If you keep up with new developments in marketing you likely read lots of blogs and check out how other marketing agencies talk about their services. Like any industry, those who work in marketing have a common language—an evolving vocabulary of impactful words to describe how we can help our clients connect with their customers and grow their businesses.
But some of these words become so overused they completely lose their meaning—they become buzzwords. Really annoying buzzwords.
As a marketer, your job is to cut through the BS to explain marketing concepts clearly to your clients, not over-message them with magical words that sound far more impressive than the actual tactics they describe. Far too many agencies are relying on buzzwords because they can’t clearly explain what they want to do or differentiate themselves from their competitors. Please stop using words like these.
If everyone innovates all the time, can we still call ourselves innovative, or is that the new status quo? The word “innovative” is constantly thrown around pitch meetings, keynote speeches and agency case studies. It’s so overused that no one pays attention to what it actually takes to be innovative.
To innovate is to introduce something new for the first time. That’s pretty difficult to do. But nonetheless, there are tons of agencies out their claiming they come up with new, innovative solutions, strategies and tactics all the time. Yes, these ideas might seem “innovative” to your clients, but they’re probably well-known concepts. Unless you’re Apple.
Every time I read the word “optimize” on an agency site, I think to myself, “But really, how?”
The popularity of the word “optimize” or “optimization” started with search engine optimization—a series of methods to boost a website’s ranking in search results. But optimize has been pulled from SEO and is now often used as a way to add value to marketing tactics. Agencies say they’re going to optimize your homepage. Or your blog. Or your social media content. It’s like they’re going to wave a magic want to make sure your content gets the most visibility.
But if they’re not explaining what they’re actually going to do—even a little bit—they might be full of … something.
3. Growth Hacking
Growth hacking is process of trying to identify the best, most efficient ways to grow a business. It originated in the startup world, because growing quickly gives a startup its best shot at funding or continued organic growth.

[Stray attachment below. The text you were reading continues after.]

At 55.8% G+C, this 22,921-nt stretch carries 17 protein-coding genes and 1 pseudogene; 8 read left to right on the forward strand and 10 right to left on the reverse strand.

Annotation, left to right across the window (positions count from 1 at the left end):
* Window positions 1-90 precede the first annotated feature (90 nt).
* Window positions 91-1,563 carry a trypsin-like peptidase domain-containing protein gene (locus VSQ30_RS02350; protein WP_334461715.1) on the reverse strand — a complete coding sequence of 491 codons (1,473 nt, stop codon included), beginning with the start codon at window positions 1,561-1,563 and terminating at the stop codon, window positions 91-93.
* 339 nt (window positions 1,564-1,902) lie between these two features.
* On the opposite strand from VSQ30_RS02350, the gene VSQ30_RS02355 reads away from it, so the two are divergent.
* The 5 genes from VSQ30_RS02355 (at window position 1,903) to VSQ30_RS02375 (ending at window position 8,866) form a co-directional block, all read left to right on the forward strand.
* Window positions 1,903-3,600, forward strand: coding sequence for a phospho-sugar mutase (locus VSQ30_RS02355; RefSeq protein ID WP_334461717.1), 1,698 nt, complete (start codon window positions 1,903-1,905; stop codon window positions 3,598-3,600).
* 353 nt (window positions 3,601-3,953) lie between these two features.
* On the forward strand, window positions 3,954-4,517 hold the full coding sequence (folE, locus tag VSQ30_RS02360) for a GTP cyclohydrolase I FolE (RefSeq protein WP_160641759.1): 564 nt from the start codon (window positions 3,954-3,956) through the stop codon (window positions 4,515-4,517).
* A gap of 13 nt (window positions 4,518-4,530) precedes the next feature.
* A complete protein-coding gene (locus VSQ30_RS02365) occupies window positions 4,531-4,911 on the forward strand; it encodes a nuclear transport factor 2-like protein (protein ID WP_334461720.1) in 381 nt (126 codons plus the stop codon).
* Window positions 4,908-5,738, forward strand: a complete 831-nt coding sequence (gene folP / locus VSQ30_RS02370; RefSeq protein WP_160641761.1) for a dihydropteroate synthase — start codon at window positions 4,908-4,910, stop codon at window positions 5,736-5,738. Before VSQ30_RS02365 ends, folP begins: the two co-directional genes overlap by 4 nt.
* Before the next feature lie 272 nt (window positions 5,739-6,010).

But the term quickly found its way from the startup world into mainstream marketing. Do a quick search on Indeed and you’ll find companies out there searching for “Digital Marketer/Growth Hacker.”
Isn’t everyone looking for a “growth hacker”? Don’t most agencies take part in the process of trying to find the best, most efficient way to grow? No need to use some fancy buzzword. We’re all growth hacking. But most of us call it “marketing.”
I’m guilty of this one. “Engagement” as a marketing term is usually a shortcut for someone’s Facebook likes (and now laughs, cries, loves and hates), comments, retweets, likes, hearts, etc., etc., etc.
Using the word “engagement” is a convenient way to describe to someone in the C-suite that someone has acknowledged your content and they have some sort of reaction to it. Whether they actually read it or not is another story. Depending on your goals, social engagement might be a “vanity metric” that looks great but doesn’t prove your tactic is working. Regardless, you should explain what engagement actually means.
Here’s a word agencies use when they are trying to sound more intelligent and professional than they really are. The definition of leverage is “to use something to maximize advantage.” So why not just say “use” or “combine” or any other simple word that conveys the same meaning?
BONUS: Handcrafted / Artisanal / Bespoke
I know what you’re thinking. Handcrafted, artisanal and bespoke were words reserved for chic farm-to-table restaurants and clothing boutiques.
I thought the same thing until I noticed the phrase “made by hand” used in a completely unironic way on a content studio’s website two weeks ago. These words attempt to create a more personal connection and hearken back to the days of yore when imperfections were valued and each and everything you bought was painstakingly created by a “maker” of some sort. But now they have no meaning because everyone’s using them—even Dominos.
Just because I typed this blog with my hands does not mean it’s “handcrafted.”